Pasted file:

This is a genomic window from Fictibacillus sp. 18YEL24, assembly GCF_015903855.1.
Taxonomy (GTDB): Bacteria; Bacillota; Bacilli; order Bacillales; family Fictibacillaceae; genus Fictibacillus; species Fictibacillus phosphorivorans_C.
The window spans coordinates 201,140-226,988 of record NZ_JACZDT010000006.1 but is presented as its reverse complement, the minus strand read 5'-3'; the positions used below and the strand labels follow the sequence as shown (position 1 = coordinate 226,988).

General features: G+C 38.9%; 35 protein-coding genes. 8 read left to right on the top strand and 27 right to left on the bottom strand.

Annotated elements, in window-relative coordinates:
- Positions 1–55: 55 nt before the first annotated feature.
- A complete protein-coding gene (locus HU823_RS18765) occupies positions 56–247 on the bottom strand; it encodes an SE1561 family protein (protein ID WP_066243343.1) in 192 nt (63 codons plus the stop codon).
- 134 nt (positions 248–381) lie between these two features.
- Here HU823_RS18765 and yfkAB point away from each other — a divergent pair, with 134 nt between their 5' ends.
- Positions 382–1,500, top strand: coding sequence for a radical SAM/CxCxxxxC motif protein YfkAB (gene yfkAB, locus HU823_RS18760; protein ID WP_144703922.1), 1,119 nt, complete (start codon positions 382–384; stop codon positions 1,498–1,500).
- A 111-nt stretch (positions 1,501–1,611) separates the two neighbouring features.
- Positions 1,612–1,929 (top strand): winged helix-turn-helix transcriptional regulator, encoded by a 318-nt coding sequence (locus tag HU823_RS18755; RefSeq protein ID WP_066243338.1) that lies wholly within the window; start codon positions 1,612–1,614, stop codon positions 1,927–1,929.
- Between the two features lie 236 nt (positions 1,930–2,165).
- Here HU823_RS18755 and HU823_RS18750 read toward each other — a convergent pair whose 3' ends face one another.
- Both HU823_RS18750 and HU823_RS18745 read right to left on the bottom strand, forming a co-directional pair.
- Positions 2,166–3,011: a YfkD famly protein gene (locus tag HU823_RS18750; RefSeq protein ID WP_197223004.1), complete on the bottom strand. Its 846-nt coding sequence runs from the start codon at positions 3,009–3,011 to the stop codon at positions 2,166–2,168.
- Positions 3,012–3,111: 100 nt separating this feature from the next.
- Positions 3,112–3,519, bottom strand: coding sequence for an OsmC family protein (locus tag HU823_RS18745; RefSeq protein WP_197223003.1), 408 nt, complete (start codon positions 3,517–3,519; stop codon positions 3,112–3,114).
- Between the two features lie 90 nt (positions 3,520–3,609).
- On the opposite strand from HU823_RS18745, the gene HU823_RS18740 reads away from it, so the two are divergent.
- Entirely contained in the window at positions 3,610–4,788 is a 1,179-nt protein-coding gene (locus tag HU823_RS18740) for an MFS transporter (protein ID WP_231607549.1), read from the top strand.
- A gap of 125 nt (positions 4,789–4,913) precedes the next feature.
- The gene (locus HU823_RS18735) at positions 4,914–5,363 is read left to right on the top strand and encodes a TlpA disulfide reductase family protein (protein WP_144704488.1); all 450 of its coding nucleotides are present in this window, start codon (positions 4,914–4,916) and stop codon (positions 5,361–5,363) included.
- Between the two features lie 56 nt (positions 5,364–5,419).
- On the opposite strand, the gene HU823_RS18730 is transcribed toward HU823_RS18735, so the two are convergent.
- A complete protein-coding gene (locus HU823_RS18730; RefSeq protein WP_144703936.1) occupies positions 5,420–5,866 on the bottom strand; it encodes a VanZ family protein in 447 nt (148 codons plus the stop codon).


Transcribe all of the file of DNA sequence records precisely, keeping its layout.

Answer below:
This is a genomic window from Fictibacillus sp. 18YEL24, assembly GCF_015903855.1.
Taxonomy (GTDB): Bacteria; Bacillota; Bacilli; order Bacillales; family Fictibacillaceae; genus Fictibacillus; species Fictibacillus phosphorivorans_C.
The window spans coordinates 201,140-226,988 of record NZ_JACZDT010000006.1 but is presented as its reverse complement, the minus strand read 5'-3'; the positions used below and the strand labels follow the sequence as shown (position 1 = coordinate 226,988).

General features: G+C 38.9%; 35 protein-coding genes. 8 read left to right on the top strand and 27 right to left on the bottom strand.

Annotated elements, in window-relative coordinates:
- Positions 1–55: 55 nt before the first annotated feature.
- A complete protein-coding gene (locus HU823_RS18765) occupies positions 56–247 on the bottom strand; it encodes an SE1561 family protein (protein ID WP_066243343.1) in 192 nt (63 codons plus the stop codon).
- 134 nt (positions 248–381) lie between these two features.
- Here HU823_RS18765 and yfkAB point away from each other — a divergent pair, with 134 nt between their 5' ends.
- Positions 382–1,500, top strand: coding sequence for a radical SAM/CxCxxxxC motif protein YfkAB (gene yfkAB, locus HU823_RS18760; protein ID WP_144703922.1), 1,119 nt, complete (start codon positions 382–384; stop codon positions 1,498–1,500).
- A 111-nt stretch (positions 1,501–1,611) separates the two neighbouring features.
- Positions 1,612–1,929 (top strand): winged helix-turn-helix transcriptional regulator, encoded by a 318-nt coding sequence (locus tag HU823_RS18755; RefSeq protein ID WP_066243338.1) that lies wholly within the window; start codon positions 1,612–1,614, stop codon positions 1,927–1,929.
- Between the two features lie 236 nt (positions 1,930–2,165).
- Here HU823_RS18755 and HU823_RS18750 read toward each other — a convergent pair whose 3' ends face one another.
- Both HU823_RS18750 and HU823_RS18745 read right to left on the bottom strand, forming a co-directional pair.
- Positions 2,166–3,011: a YfkD famly protein gene (locus tag HU823_RS18750; RefSeq protein ID WP_197223004.1), complete on the bottom strand. Its 846-nt coding sequence runs from the start codon at positions 3,009–3,011 to the stop codon at positions 2,166–2,168.
- Positions 3,012–3,111: 100 nt separating this feature from the next.
- Positions 3,112–3,519, bottom strand: coding sequence for an OsmC family protein (locus tag HU823_RS18745; RefSeq protein WP_197223003.1), 408 nt, complete (start codon positions 3,517–3,519; stop codon positions 3,112–3,114).
- Between the two features lie 90 nt (positions 3,520–3,609).
- On the opposite strand from HU823_RS18745, the gene HU823_RS18740 reads away from it, so the two are divergent.
- Entirely contained in the window at positions 3,610–4,788 is a 1,179-nt protein-coding gene (locus tag HU823_RS18740) for an MFS transporter (protein ID WP_231607549.1), read from the top strand.
- A gap of 125 nt (positions 4,789–4,913) precedes the next feature.
- The gene (locus HU823_RS18735) at positions 4,914–5,363 is read left to right on the top strand and encodes a TlpA disulfide reductase family protein (protein WP_144704488.1); all 450 of its coding nucleotides are present in this window, start codon (positions 4,914–4,916) and stop codon (positions 5,361–5,363) included.
- Between the two features lie 56 nt (positions 5,364–5,419).
- On the opposite strand, the gene HU823_RS18730 is transcribed toward HU823_RS18735, so the two are convergent.
- A complete protein-coding gene (locus HU823_RS18730; RefSeq protein WP_144703936.1) occupies positions 5,420–5,866 on the bottom strand; it encodes a VanZ family protein in 447 nt (148 codons plus the stop codon).